Here are some takeaways for me personally, and I have been writing for publication since about 2006 and ebooks since 2009:
- Check out the Pomodoro timer in your phone's app store. Interesting to see how much work I was actually getting done versus how much time I THOUGHT I was spending working. It was much less, actually. Here's my post about discovering this helpful app!
- This book made me realize that it would be doable for me to write 500 words per day if I made room in my life for that and did it first, BEFORE sitting down to my proofreading jobs. It's all about priorities.
- The book is about the Art + Business of writing. To me that's like being good at English + Math, you know? You can't be all about the art of it ... because you also have to worry about record keeping, collections, getting clients, marketing and so much more!
- Who is my reader? What do I hope they will learn and how will I help them? Like with my cookbooks, that's easy. And same for my book about making money to write for magazines. But my parenting Christmas and Halloweens? Kinda general and might need to be reworked into a more general Holidays book that's more focused on solutions.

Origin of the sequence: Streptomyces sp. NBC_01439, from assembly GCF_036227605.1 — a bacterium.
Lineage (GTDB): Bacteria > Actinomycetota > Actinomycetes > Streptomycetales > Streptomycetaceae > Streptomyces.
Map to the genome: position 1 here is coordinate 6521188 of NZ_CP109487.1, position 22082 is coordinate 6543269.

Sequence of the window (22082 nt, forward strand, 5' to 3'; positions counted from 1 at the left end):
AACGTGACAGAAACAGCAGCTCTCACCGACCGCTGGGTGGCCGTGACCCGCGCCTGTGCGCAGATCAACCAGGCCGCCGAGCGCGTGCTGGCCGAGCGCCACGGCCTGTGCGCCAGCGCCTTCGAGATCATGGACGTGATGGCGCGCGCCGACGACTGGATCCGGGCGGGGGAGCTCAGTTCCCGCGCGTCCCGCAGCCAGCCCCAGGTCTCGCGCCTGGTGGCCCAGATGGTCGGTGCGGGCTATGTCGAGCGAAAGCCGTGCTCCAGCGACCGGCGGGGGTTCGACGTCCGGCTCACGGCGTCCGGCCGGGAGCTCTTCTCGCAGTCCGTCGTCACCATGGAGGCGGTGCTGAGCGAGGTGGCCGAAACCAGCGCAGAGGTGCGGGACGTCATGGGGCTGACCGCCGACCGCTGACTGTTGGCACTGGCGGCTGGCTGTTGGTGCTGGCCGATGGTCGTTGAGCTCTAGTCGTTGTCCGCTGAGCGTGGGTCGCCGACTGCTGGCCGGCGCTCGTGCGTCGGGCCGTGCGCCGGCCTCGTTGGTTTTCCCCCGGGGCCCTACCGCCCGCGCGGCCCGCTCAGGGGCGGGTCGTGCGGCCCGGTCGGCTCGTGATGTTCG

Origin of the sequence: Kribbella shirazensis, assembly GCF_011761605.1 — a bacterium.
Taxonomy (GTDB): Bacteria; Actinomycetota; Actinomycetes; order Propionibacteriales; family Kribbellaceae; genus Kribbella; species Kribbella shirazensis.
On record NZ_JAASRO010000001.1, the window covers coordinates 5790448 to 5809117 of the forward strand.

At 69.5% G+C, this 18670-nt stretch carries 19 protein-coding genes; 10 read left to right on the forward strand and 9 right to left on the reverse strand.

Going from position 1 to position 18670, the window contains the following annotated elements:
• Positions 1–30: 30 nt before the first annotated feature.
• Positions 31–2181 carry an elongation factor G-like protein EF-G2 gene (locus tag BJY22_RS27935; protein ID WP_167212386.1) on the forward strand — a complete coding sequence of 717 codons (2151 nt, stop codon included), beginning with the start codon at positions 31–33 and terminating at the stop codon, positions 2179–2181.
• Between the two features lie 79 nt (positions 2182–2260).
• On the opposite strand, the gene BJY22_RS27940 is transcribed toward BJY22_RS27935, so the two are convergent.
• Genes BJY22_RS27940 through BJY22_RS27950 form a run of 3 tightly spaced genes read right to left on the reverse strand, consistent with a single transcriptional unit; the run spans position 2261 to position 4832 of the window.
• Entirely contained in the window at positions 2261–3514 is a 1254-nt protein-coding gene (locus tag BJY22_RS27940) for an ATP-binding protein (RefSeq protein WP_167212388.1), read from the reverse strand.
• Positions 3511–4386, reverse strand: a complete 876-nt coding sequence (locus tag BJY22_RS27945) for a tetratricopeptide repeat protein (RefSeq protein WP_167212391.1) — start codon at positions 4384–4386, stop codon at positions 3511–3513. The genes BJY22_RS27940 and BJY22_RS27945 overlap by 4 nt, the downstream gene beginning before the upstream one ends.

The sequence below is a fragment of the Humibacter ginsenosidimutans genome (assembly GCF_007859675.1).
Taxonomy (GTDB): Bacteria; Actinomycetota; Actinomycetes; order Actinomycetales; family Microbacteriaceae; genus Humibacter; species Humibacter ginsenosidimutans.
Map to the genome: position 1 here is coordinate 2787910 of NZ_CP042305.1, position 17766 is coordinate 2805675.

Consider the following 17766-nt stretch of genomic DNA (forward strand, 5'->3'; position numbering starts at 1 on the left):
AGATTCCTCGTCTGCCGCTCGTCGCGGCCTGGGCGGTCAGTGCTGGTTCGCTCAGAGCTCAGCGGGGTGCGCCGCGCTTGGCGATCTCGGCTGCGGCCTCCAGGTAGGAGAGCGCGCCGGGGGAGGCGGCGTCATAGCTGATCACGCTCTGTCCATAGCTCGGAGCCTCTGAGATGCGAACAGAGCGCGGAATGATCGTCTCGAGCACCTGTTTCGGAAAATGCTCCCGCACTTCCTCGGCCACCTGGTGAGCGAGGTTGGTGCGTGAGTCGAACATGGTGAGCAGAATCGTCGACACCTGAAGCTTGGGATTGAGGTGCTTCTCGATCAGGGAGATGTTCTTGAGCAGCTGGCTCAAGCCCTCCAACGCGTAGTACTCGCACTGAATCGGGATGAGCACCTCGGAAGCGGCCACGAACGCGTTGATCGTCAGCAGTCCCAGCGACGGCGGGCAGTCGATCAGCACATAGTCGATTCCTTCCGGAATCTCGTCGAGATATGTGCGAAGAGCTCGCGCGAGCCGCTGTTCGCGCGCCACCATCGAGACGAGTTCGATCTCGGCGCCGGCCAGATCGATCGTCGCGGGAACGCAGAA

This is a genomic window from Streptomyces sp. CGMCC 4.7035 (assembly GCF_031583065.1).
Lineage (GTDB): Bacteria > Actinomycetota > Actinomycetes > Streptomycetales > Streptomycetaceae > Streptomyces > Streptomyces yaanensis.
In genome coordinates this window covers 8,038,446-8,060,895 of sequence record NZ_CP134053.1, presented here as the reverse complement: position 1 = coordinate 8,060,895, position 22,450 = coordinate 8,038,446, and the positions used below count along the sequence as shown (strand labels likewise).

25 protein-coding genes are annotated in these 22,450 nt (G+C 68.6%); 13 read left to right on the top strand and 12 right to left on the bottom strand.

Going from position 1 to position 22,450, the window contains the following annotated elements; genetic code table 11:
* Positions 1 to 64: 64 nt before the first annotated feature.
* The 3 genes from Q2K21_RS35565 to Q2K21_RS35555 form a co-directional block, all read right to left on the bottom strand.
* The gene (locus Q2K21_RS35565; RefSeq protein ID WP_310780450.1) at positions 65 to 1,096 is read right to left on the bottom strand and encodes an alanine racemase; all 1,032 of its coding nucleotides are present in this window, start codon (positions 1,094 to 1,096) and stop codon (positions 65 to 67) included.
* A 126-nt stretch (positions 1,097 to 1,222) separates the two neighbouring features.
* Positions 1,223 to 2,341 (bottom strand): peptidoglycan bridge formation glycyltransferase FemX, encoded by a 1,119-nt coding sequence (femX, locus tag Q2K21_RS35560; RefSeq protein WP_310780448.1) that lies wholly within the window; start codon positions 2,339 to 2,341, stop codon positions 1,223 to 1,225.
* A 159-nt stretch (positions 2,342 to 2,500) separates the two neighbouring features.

- Am I writing for them or for me? You have to somewhat write for yourself. Like most of my parenting articles were for me and same for the tater tot cookbook and even the magazine one was to compile all my markets but then I wrote all the tips in the beginning for the reader! I put all the tater tot recipes in one place so I would have them. Then I spiced them up and created more and added desserts! This gets me so excited to work on my other 8 projects I want to do, like this one!
What are some helpful things that work for you in your life as a writer?
**There were typos that were distracting to me as a proofreader. If there were only a couple I would not even mention it, but there were many and they were easy-to-catch things like commas for pauses and "your" instead of "you" ... and others. I have to admit I do proofread my own work because I'm a proofreader, but I probably should not be doing that. I recently read something decent with few typos and knew the author did not use a proofreader and she said she used Grammarly. I'm just saying Word and Grammarly are not humans, so spend the money to hire a proofreader for your baby (your book) or someone like me is going to mention it so you fix it. We don't do it to be mean, we do it so you'll make it right and do better on your next book! I promise I am not even trolling for new clients when I point these things out; I am so busy on Fiverr already! I loved this book so much that I am choosing to ignore the typos and give it five stars on Amazon!